UW News

January 29, 2009

UW staffer and her puppets head to Bangladesh to teach kids about tooth care

Mrs. Periwinkle and her pal Possum, an engaging young puppet, are taking their show on the road. They’re going to rural western Bangladesh in February to teach youngsters about tooth brushing.

Mrs. Periwinkle is actually Jennifer Carroll, a program coordinator in the UW Department of Economics. In former lives, Carroll has been a ballet dancer and a dental assistant. She’s also known for her artwork, including one of 100 pigs decorated to celebrate the 2007 centennial of Pike Place Market (see our story here). Since 1998, Carroll has also been a member of Thistle Theatre, a Seattle group that stages professional puppet shows.

Puppetry attracts Carroll because as she ages, dancing has become harder, she said, “but puppets can always dance.”

Carroll is part of a troupe at Thistle Theatre that performs Bunraku — traditional Japanese puppetry that involves intricate puppets operated by actors dressed in black. “The puppeteers are invisible, but they sing, dance, have sword fights — it’s tightly choreographed so things move in perfect harmony,” Carroll said.

As a dancer, she already knew how to move, and that made learning puppetry easier. “I love the shows because puppets can do anything,” she said. “I also love the way puppetry combines acting and dancing.”

In their show, Possum and Mrs. Periwinkle take children on a hunt for a magic butterfly that includes stops at a magic wishing well and the king of the frogs, two puppets Carroll also operates.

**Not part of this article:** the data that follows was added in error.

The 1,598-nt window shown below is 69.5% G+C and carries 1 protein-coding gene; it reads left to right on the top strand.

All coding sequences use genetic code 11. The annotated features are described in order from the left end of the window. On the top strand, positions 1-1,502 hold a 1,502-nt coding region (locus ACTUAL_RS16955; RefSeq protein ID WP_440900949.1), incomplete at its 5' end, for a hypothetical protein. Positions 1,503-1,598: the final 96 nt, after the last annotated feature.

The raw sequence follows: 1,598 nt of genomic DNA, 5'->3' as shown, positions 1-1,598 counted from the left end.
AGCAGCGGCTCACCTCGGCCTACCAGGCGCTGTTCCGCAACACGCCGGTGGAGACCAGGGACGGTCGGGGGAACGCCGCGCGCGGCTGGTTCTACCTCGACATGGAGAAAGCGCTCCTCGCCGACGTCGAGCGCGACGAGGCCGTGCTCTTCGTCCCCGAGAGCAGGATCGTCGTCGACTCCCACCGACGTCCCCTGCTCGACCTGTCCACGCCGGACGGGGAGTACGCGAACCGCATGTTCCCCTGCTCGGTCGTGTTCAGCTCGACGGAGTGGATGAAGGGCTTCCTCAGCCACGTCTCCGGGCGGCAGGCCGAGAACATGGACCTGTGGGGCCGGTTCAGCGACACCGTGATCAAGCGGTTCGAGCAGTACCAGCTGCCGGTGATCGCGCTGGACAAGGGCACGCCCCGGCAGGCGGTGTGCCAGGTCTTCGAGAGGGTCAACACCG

Along the journey, Possum and Mrs. Periwinkle discuss his new tooth and how to care for it. Initially, Possum was to tell the children to brush three times a day, after every meal, but Carroll had to alter the script after learning that in rural Bangladesh, children don’t always eat three meals a day — sometimes there’s not enough food.

Carroll knows some Bengali, but for the sake of simplicity, a translator will speak both Possum’s words and those of Mrs. Periwinkle.

Vickie Corrin, a staff member in the Department of Rehabilitation Medicine, will assist Carroll on the trip. She’ll also talk with administrators at Nalta Hospital in southwest Bangladesh about service learning possibilities for UW students.

Carroll’s trip is an experiment, part of Nalta Hospital’s outreach to explain basic oral hygiene to ordinary people, said Dr. George Bagby, a Spokane resident and former board member of Prosthetics Outreach. He financed construction of the hospital and augmented support from Rotary International and Lions International.

Doreen Fox Kelsey, who’s written Rotary grants for such things as cataract surgeries at Nalta Hospital and is helping organize the trip, said volunteers on such trips find rich experience. “When you go as a volunteer, you get more than you give. In our troubled world, it’s important for people to know each other as fellow citizens, to relate as people with common needs.”

As a prelude to her Bangladesh trip, Carroll will perform as Mrs. Periwinkle at noon Friday, Jan. 30, at the UW Medical Center Cafe C & D. It’s part of Meet the Charities, a monthly program sponsored by the UW Combined Fund Drive that features participating charities and the ways UW donations make a difference. The Prosthetics Outreach Foundation, a Seattle-based nonprofit which helps people in developing countries obtain replacement limbs, is featured this month; it’s also sponsoring the trip to Bangladesh.